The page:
Case Problem 10.1 Max and Veronica Develop a Bond Investment Program
Max and Veronica Shuman, along with their teenage sons, Terry and Thomas, live in Portland, Oregon. Max is a sales rep for a major medical firm, and Veronica is a personnel officer at a local bank. Together they earn an annual income of around $100,000. Max has just learned that his recently departed rich uncle has named him in his will to the tune of some $250,000 after taxes. Needless to say, the family is elated. Max intends to spend $50,000 of his inheritance on a number of long-overdue family items (like some badly needed remodeling of their kitchen and family room, the down payment on a new Porsche Boxster, and braces to correct Tom’s overbite). Max wants to invest the remaining $200,000 in various types of fixed-income securities.
Max and Veronica have no unusual income requirements or health problems. Their only investment objectives are that they want to achieve some capital appreciation, and they want to keep their funds fully invested for at least 20 years. They would rather not have to rely on their investments as a source of current income but want to maintain some liquidity in their portfolio just in case.
Case Problem 10.2 The Case of the Missing Bond Ratings
It’s probably safe to say that there’s nothing more important in determining a bond’s rating than the underlying financial condition and operating results of the company issuing the bond. Just as financial ratios can be used in the analysis of common stocks, they can also be used in the analysis of bonds—a process we refer to as credit analysis. In credit analysis, attention is directed toward the basic liquidity and profitability of the firm, the extent to which the firm employs debt, and the ability of the firm to service its debt.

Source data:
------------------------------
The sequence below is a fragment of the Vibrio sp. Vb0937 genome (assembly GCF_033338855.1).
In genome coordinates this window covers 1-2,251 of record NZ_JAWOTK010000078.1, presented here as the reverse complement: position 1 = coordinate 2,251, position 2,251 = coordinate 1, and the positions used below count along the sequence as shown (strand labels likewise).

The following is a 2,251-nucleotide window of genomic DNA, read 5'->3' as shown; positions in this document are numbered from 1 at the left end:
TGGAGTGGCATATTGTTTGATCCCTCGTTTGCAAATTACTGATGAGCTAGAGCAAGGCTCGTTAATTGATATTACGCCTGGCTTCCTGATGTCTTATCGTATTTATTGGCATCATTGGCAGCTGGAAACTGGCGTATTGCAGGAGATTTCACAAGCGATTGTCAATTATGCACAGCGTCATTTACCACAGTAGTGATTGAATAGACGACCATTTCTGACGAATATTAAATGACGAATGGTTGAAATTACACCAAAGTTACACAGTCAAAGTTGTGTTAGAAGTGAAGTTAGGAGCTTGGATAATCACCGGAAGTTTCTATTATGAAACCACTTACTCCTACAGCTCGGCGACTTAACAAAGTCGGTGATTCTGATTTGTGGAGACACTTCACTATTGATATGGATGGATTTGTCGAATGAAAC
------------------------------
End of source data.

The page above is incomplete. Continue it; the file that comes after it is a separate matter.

|Financial Ratio||Company 1||Company 2||Company 3||Company 4||Company 5||Company 6|
|1. Current ratio||1.13||1.39||1.78||1.32||1.03||1.41|
|2. Quick ratio||0.48||0.84||0.93||0.33||0.50||0.75|
|3. Net profit margin||4.6%||12.9%||14.5%||2.8%||5.9%||10.0%|
|4. Return on total capital||15.0%||25.9%||29.4%||11.5%||16.8%||28.4%|
|5. Long-term debt to total capital||63.3%||52.7%||23.9%||97.0%||88.6%||42.1%|
|6. Owners’ equity ratio||18.6%||18.9%||44.1%||1.5%||5.1%||21.2%|
|7. Pretax interest coverage||2.3||4.5||8.9||1.7||2.4||6.4|
|8. Cash flow to total debt||34.7%||48.8%||71.2%||20.4%||30.2%||42.7%|
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